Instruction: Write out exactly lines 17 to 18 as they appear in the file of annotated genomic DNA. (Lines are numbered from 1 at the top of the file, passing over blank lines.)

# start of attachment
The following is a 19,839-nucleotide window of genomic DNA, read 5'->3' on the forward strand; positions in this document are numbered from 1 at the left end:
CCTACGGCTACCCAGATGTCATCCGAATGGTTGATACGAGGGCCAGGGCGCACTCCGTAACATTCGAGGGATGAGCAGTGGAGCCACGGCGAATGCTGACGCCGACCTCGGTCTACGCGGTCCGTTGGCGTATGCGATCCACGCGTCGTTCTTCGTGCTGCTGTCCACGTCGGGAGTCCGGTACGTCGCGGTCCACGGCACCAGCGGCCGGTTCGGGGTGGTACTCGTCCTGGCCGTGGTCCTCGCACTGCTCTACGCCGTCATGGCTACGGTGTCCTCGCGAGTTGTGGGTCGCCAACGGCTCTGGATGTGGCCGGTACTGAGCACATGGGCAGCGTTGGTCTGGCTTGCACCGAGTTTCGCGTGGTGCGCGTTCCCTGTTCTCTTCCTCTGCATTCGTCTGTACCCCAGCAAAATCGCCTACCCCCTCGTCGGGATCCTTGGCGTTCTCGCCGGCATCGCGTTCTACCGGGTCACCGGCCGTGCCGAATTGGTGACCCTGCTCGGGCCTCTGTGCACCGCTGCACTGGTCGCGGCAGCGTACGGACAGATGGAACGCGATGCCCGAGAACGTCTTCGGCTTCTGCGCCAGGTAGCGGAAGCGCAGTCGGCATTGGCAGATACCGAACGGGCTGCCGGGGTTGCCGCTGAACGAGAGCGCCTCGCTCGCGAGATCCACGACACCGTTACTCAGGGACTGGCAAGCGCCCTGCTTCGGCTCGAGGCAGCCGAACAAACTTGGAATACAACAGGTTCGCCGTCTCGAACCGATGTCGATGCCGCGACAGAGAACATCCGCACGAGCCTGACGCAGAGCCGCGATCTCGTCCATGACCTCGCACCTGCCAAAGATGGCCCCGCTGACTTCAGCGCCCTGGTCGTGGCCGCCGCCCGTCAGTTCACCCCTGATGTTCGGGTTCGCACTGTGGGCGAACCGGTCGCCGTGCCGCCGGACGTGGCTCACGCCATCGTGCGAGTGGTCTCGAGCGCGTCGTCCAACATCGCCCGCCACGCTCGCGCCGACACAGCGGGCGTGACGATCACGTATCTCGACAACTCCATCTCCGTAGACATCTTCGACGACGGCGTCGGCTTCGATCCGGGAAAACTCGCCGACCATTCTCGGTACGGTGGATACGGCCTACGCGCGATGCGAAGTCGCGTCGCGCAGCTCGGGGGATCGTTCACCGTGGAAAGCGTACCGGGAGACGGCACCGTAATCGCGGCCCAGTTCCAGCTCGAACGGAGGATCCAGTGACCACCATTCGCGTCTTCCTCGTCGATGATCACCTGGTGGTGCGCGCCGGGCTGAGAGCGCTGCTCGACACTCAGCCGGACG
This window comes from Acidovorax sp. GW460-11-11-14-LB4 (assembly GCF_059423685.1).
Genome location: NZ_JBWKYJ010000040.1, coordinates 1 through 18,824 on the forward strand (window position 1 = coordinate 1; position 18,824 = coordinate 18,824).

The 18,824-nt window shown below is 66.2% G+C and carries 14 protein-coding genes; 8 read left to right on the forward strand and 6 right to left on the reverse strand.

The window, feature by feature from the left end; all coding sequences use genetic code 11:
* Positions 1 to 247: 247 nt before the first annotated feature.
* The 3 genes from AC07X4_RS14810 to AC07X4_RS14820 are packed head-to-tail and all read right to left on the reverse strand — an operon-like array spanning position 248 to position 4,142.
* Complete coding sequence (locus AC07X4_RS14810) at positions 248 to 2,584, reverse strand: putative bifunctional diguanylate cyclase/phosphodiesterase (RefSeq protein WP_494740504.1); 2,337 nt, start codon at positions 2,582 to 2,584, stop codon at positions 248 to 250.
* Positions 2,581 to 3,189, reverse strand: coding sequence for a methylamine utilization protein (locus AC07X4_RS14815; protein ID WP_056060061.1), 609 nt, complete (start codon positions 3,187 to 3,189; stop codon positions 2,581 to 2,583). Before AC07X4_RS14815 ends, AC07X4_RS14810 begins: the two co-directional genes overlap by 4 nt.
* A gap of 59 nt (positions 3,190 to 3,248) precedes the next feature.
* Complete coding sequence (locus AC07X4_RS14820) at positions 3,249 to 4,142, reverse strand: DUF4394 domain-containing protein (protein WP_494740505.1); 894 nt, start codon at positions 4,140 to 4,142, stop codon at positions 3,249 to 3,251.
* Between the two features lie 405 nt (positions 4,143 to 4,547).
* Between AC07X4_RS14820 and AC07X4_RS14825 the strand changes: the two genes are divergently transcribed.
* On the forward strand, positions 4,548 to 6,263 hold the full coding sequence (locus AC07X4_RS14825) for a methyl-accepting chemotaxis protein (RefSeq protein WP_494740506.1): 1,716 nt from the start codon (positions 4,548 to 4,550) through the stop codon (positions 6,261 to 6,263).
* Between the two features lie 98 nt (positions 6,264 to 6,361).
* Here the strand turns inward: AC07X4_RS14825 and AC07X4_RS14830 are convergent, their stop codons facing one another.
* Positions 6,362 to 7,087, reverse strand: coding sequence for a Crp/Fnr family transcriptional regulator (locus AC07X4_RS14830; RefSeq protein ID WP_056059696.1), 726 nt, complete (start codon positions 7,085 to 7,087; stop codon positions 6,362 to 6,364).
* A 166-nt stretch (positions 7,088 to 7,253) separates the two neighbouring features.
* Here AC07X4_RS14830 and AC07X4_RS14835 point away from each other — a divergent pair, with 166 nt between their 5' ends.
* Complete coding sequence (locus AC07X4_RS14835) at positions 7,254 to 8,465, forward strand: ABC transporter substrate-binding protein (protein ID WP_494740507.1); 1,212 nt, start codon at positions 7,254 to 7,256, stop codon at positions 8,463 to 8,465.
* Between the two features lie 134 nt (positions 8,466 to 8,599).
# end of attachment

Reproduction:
* Here the strand turns inward: AC07X4_RS14825 and AC07X4_RS14830 are convergent, their stop codons facing one another.
* Positions 6,362 to 7,087, reverse strand: coding sequence for a Crp/Fnr family transcriptional regulator (locus AC07X4_RS14830; RefSeq protein ID WP_056059696.1), 726 nt, complete (start codon positions 7,085 to 7,087; stop codon positions 6,362 to 6,364).